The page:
Instead, filmmakers relied on live performances from other actors and post-production movie magic to make it appear as though a young Peter Cushing or Carrie Fisher were in front of the camera (via SlashFilm). The process began by choosing the right actor, someone with similar facial features and an ability to deliver lines in the right cadence.

From there, filmmakers utilized motion capture technology, which takes advantage of dots on the face to make its movements and replace them after the fact. Finally, filmmakers use the data from the motion capture and special effects to map the desired face onto the performance. While the concept of deep fakes hadn't yet entered the public consciousness when "Rogue One" came out, it gave many viewers their first peek at the technological shift on the horizon.

Origin of the term deep fake

In modern parlance, the term "deep fake" has taken on a life of its own. Many of us use the term without ever considering where it came from. To that question, there are really two answers. The first is simple and etymological. The name refers to a portmanteau, taking "deep" from the deep learning algorithms involved and "fake" for the obvious reason (via Grammarist). Historically, it has another origin.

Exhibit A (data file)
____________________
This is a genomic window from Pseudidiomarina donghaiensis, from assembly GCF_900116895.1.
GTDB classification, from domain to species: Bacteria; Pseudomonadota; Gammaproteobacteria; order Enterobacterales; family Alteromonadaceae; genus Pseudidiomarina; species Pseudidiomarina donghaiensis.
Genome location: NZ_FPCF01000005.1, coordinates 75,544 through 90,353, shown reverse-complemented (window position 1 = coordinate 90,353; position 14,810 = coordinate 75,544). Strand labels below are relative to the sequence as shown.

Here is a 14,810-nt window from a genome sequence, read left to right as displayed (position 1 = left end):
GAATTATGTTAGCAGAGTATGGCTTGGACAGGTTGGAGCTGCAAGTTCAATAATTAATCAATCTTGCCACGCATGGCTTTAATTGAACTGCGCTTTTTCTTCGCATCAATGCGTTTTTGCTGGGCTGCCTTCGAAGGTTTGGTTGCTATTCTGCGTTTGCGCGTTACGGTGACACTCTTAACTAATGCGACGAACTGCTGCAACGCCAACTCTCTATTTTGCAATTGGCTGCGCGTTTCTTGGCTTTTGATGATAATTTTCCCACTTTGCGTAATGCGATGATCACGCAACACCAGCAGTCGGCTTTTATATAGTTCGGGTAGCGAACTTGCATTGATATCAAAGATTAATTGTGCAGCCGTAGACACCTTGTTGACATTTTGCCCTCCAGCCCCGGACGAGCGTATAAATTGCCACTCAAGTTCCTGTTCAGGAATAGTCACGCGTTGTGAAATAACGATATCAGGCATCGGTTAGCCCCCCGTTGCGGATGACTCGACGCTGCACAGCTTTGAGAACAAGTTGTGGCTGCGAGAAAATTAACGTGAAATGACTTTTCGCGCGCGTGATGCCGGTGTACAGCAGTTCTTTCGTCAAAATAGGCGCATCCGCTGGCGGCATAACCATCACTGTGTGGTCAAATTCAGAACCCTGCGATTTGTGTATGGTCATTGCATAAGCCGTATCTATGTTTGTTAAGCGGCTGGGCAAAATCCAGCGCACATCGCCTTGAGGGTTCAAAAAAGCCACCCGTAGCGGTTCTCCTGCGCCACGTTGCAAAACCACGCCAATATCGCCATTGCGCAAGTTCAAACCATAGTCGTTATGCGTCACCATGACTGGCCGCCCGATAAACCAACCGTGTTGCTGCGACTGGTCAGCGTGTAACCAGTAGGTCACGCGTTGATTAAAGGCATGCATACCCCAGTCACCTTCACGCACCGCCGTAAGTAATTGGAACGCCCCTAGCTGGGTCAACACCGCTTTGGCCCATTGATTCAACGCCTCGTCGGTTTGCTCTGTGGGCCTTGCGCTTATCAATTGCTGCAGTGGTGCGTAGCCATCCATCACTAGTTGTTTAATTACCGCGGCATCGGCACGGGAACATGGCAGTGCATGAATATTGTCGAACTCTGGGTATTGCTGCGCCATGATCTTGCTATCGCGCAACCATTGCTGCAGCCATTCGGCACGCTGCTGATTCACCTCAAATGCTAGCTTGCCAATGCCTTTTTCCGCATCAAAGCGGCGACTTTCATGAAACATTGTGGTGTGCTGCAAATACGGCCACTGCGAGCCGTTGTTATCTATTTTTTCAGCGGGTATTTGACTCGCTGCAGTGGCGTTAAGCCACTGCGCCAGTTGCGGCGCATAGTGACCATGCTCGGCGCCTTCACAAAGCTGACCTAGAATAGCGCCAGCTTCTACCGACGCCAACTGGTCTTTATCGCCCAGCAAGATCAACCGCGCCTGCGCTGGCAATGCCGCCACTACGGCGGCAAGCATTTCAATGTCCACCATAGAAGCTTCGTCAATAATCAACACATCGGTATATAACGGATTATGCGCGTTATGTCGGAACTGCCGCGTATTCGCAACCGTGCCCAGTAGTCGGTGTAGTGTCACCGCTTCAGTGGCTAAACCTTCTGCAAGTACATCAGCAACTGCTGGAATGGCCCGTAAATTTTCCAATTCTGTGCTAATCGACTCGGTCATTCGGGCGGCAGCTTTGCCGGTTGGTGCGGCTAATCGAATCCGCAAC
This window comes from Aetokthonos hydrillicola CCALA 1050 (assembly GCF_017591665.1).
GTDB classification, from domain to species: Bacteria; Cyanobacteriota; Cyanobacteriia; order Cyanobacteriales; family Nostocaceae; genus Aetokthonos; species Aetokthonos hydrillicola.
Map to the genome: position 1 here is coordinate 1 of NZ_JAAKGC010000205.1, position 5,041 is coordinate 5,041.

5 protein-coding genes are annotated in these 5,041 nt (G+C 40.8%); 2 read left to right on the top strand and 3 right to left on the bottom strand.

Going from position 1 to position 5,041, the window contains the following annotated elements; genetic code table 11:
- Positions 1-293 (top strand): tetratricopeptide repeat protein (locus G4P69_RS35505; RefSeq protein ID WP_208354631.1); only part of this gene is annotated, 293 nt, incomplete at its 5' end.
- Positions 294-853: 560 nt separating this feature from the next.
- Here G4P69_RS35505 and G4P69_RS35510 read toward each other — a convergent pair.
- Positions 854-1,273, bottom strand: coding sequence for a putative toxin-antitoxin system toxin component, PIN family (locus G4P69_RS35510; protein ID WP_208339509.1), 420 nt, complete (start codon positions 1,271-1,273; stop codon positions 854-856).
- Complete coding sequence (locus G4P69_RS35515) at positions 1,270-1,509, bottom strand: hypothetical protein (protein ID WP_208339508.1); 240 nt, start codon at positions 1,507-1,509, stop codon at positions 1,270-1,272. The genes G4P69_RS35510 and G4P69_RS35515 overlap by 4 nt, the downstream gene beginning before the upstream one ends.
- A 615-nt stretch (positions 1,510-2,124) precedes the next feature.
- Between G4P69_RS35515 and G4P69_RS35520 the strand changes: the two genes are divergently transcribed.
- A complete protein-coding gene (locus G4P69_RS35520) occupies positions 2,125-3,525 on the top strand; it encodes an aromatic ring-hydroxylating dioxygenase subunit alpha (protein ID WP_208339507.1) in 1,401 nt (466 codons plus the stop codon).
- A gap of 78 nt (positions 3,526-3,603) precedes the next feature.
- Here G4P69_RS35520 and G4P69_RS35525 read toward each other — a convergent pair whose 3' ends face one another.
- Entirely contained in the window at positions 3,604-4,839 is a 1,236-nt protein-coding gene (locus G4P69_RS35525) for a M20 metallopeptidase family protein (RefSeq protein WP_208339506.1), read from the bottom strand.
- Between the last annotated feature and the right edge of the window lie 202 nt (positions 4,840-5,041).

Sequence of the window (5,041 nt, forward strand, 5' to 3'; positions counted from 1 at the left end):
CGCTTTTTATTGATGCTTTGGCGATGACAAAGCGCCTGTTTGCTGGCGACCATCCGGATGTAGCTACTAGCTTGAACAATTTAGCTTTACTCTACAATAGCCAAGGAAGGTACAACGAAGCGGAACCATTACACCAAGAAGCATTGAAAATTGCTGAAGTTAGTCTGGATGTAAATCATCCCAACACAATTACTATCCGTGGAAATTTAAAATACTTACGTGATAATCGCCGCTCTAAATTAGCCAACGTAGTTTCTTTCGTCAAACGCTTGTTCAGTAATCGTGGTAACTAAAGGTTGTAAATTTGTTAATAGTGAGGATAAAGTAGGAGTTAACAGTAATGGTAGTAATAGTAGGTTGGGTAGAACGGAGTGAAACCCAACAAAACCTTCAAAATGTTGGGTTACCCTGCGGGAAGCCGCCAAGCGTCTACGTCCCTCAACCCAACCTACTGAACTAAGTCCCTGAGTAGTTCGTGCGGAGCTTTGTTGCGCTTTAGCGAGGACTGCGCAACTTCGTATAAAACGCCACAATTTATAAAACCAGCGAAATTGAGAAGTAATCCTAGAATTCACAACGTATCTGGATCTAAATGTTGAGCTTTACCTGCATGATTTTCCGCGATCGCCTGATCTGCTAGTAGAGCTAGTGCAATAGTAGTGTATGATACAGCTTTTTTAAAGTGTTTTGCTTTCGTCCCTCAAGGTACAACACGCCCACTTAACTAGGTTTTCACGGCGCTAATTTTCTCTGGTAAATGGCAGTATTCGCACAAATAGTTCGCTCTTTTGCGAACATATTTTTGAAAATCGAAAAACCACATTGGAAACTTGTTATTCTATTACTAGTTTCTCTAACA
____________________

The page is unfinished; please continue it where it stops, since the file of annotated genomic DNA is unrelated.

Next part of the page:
In 2017, a Reddit user with the handle Deepfakes started uploading modified pornographic videos ostensibly featuring well-known celebrities. It was perhaps a natural and even expected outgrowth of the established practice of photoshopping celebrity faces onto still pornographic images but that doesn't mean anyone was prepared for it.

According to Vice, Deepfakes creations were a hit in certain subreddits and the resulting media attention helped to propel the notion of deep fakes into the public eye. In a conversation with Vice, Deepfakes noted that they used publicly available images found on Google, stock photo repositories, and YouTube videos. They then trained the AI on the target media, in this case, pornographic videos and images of the chosen celebrity. According to Deepfakes, the system worked by recognizing the target face and treating other images as distortions of that face. Once the algorithm had a good handle on the desired components, it was able to map the face of a celebrity onto the body of an adult film star, to everyone's amazement and horror.

Adobe lets you say anything